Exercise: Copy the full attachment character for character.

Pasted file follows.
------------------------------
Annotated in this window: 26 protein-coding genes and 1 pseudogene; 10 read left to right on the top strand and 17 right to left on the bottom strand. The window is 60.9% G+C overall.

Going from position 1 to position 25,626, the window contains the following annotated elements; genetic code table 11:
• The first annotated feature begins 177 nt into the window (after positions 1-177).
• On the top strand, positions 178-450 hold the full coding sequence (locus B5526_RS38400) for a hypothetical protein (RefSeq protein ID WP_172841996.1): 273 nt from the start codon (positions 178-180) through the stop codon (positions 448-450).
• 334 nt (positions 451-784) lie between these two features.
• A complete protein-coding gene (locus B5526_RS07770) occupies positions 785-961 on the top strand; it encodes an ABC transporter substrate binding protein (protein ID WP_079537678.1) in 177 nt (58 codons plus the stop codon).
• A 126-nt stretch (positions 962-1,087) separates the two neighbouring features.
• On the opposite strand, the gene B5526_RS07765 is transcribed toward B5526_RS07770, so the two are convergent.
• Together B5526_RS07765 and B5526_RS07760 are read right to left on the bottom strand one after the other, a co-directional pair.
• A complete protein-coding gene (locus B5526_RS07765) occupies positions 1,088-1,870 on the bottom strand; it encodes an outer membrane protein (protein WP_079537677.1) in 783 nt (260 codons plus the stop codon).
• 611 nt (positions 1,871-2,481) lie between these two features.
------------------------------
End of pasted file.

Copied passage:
Annotated in this window: 26 protein-coding genes and 1 pseudogene; 10 read left to right on the top strand and 17 right to left on the bottom strand. The window is 60.9% G+C overall.

Going from position 1 to position 25,626, the window contains the following annotated elements; genetic code table 11:
• The first annotated feature begins 177 nt into the window (after positions 1-177).
• On the top strand, positions 178-450 hold the full coding sequence (locus B5526_RS38400) for a hypothetical protein (RefSeq protein ID WP_172841996.1): 273 nt from the start codon (positions 178-180) through the stop codon (positions 448-450).
• 334 nt (positions 451-784) lie between these two features.
• A complete protein-coding gene (locus B5526_RS07770) occupies positions 785-961 on the top strand; it encodes an ABC transporter substrate binding protein (protein ID WP_079537678.1) in 177 nt (58 codons plus the stop codon).
• A 126-nt stretch (positions 962-1,087) separates the two neighbouring features.
• On the opposite strand, the gene B5526_RS07765 is transcribed toward B5526_RS07770, so the two are convergent.
• Together B5526_RS07765 and B5526_RS07760 are read right to left on the bottom strand one after the other, a co-directional pair.
• A complete protein-coding gene (locus B5526_RS07765) occupies positions 1,088-1,870 on the bottom strand; it encodes an outer membrane protein (protein WP_079537677.1) in 783 nt (260 codons plus the stop codon).
• 611 nt (positions 1,871-2,481) lie between these two features.